Having grown up in Texas, I am accustomed to the tradition of Mexican tamales at Christmas time. So I decided to walk out the front door of my building in Nueva York and search for some. Labor-intensive in their making, these pockets of masa, lard and meat (pork, chicken, beef, etc.), hidden in corn husks, are best served steaming hot and accompanied by red and green salsa. I could have traveled to many far-flung neighborhoods of the city in search of the great hot tamale, but I don't like tamales well enough for them to require multiple forms of transportation. After some internet research, I headed out to the upper reaches of the East Village to Zaragosa, a Mexican deli (215 Avenue A, between E. 13th and E. 14th St.), and hoped they had some tamales. I didn't even call first. I needed the walk anyway, as I had veered out of dietary guidelines with respect to daily gingerbread consumption. And, yes, they had some tamales that day, but just of the chicken variety. After I sat

On "Two Aesthetics"

When I discovered late Sunday evening that the celebrated American literary scholar Stanley Fish quoted my review of the New Museum's Unmonumental exhibition in a post for his New York Times blog, I was dumbfounded. I was shocked that Fish found me in the first place, little ole' me, and then I saw that he cited one of my more descriptive passages, one that I happen to like. OK, fine, even if he used the quote to stand in for our different aesthetics in regard to the New Museum. This is exciting, I thought, but I have other posts on my agenda. I'll ignore it and move on. Yet, as the days passed, something bothered me. In Fish's post titled "Two Aesthetics," the blue-highlighted hyperlink that brought many visitors to the site earlier this week was the phrase "a description from a reviewer who loved it." That's the phrase that bothers me. Yes, the reviewer is me. But how does he know what I love? Did I draw big red hearts around my words? Did I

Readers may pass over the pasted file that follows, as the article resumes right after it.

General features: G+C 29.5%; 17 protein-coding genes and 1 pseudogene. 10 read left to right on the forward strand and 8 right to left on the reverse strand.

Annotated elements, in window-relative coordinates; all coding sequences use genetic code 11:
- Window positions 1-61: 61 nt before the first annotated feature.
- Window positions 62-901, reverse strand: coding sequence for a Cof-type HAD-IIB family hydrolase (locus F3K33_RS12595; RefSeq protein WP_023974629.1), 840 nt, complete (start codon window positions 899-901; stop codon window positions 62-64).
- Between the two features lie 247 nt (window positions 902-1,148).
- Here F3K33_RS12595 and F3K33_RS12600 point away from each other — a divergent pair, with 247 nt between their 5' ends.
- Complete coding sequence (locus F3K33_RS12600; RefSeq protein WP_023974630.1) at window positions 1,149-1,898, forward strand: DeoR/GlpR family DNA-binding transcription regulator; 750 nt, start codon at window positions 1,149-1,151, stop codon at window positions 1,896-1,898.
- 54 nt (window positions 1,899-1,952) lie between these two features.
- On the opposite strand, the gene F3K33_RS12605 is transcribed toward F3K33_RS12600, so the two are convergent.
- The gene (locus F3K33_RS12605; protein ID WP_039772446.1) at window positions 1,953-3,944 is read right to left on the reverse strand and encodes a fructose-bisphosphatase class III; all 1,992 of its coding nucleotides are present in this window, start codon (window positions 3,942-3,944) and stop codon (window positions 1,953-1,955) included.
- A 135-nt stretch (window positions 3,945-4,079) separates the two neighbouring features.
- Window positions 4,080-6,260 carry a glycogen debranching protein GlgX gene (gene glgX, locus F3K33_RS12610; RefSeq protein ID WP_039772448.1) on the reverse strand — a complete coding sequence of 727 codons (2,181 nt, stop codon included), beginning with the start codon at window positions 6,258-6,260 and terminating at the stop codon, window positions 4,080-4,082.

Shopping in SoHo Without Euros

View Larger Map I have completed most of my holiday shopping now, and efficiently I might add, finding everything I needed at two museum shops and the stores under the starry firmament of Grand Central Station. As I live near SoHo and enjoy roaming its cobbled streets and glancing at its cast-iron facades, I thought I'd wrap up the holiday shopping there. I decided to play the poor rough street urchin and unfurl my fingerless gloves to see what a weakened dollar or two might bring home for holiday cheer. I have no Euros, sadly, and thus must look puppy-eyed and longing at the consumer sports of the visitors, thems in their fancy Marc Jacobs clothes. So, yesterday, after straightening the flowers on my hat and rubbing the soot off my face, I bid farewell to the guv and mutts and took to the cobblestone streets south of Houston to search for affordable trinkets and plum pudding for me in-laws. While I pressed my nose against the window pane of many a store I dared not enter

Washington Irving's Solitary Walk Through Christmas

"Stranger and sojourner as I am in the land,--though for me no social hearth may blaze, no hospitable roof throw open its doors, nor the warm grasp of friendship welcome me at the threshold,--yet I feel the influence of the season beaming into my soul from the happy looks of those around me." - Washington Irving It's well known that New York native and storyteller Washington Irving made Christmas an important holiday in the United States, reworking Dutch folk tales of Saint Nicholas to invent the jolly, though obese, Santa Claus and publishing popular "sketches" of the time he spent Christmas in rural England with an aristocratic family. A subtle and important aspect of Irving's writings about the holiday is how he approached a convivial family-oriented time of year as a homesick solitary man. The back story: The much loved and charming youngest child of a large New York merchant class family, Irving was pressed to study for the law though he loved literatur